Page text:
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Peak OilApocalyptic Environmentalism and Libertarian Political Culture$
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Matthew Schneider-Mayerson

Print publication date: 2015

Print ISBN-13: 9780226285269

Published to Chicago Scholarship Online: May 2016

DOI: 10.7208/chicago/9780226285573.001.0001

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Apocalyptic Popular Culture and Political Quiescence

Apocalyptic Popular Culture and Political Quiescence

Chapter:
(p.103) Four Apocalyptic Popular Culture and Political Quiescence
Source:
Peak Oil
Author(s):

Matthew Schneider-Mayerson

Publisher:
University of Chicago Press
DOI:10.7208/chicago/9780226285573.003.0004

This chapter situates peakists’ sense of impending collapse in the context of the long history of American apocalypticism and highlights the ways that peakist narratives borrowed and diverted from previous millennial prophecies. It recapitulates the long history of American apocalypticism and charts the influence of one recent manifestation, eco-apocalyptic Hollywood disaster movies of the 1990s and 2000s, on peakists’ conception of environmental change. Via the genre of peak oil fiction, a close-reading of James Howard Kunstler’s post-petroleum novel World Made By Hand (2008) and debates on online forums, it connects the ‘excitement’ that many peakists felt about the post-peak world to their anti-capitalist aspirations. As solutions to ecological crises through electoral politics seem unlikely to many Americans, the prophecy of peak oil provided one means of imagining a significantly different world. Adherents saw peak oil as a transformative event that might put an end to American imperialism, capitalism, and environmental destruction and deliver a more sustainable future. This revolution would not be authored by elected politicians or social movements, but by the petroleum-dependent American way of life tripping over its ecological limits.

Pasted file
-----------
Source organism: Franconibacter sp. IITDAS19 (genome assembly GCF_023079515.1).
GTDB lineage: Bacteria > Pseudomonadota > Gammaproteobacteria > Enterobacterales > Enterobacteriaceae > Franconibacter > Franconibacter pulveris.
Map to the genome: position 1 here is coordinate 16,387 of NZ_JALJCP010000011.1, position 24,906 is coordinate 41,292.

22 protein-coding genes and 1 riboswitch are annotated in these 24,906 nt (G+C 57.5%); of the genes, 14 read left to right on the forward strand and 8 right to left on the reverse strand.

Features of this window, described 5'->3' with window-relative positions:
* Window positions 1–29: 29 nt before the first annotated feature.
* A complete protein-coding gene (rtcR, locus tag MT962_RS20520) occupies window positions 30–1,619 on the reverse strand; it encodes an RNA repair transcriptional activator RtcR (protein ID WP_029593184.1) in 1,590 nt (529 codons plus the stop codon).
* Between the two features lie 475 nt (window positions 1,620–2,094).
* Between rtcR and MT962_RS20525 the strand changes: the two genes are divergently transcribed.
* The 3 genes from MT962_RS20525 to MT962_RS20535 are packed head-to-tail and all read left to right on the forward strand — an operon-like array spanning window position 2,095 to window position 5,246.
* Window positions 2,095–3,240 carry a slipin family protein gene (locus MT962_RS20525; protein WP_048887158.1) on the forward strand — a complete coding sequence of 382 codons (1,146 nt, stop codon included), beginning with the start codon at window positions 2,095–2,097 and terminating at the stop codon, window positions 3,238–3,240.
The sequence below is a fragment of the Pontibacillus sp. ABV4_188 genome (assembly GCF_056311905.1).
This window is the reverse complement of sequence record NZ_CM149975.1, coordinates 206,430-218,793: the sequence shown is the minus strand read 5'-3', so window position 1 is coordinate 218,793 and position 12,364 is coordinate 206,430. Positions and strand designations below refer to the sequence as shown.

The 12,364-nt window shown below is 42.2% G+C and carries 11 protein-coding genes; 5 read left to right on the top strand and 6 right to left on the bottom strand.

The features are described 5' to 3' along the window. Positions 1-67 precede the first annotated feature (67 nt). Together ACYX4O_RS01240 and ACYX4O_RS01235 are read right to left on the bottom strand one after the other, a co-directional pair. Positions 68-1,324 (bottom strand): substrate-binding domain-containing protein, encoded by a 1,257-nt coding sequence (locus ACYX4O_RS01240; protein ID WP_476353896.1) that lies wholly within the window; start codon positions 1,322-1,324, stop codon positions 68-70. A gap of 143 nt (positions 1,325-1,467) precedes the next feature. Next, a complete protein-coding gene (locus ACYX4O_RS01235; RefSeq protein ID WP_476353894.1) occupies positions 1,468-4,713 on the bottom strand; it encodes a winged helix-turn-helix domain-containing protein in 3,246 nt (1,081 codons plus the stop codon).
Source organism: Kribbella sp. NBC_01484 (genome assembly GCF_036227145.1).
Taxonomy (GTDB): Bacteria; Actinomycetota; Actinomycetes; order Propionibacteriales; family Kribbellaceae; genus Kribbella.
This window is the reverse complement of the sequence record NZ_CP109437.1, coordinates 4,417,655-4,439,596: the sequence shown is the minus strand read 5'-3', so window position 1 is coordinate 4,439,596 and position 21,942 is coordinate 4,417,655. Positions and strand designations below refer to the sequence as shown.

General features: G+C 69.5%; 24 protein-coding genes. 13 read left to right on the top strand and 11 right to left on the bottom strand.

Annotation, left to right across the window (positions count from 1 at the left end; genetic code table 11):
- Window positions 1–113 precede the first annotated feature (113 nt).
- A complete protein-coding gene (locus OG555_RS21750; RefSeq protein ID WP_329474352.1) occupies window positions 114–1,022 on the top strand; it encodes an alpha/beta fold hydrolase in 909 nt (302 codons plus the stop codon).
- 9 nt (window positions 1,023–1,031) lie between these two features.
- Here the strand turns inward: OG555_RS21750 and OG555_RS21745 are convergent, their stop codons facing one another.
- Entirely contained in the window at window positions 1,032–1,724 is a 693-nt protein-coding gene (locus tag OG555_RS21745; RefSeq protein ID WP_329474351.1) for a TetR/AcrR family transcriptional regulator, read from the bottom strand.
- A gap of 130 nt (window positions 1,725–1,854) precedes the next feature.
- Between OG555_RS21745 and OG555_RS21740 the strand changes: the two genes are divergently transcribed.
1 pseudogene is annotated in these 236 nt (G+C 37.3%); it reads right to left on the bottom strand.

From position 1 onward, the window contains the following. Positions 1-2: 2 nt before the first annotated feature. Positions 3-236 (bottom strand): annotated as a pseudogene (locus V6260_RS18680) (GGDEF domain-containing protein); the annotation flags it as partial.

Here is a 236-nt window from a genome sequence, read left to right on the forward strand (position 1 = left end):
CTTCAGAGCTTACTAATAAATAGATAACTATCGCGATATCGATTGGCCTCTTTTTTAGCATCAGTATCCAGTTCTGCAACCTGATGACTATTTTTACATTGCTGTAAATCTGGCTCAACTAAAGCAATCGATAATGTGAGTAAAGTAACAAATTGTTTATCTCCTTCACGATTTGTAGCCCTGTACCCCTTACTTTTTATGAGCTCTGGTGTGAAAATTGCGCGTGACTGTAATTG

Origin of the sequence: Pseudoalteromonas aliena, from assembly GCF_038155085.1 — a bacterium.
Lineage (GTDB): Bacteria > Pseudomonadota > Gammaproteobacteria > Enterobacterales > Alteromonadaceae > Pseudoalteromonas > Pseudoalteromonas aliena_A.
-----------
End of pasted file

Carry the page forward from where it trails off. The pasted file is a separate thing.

Keywords:   disaster movies, apocalypticism, environmental politics, political quiescence, revolution, peak oil fiction, World Made By Hand

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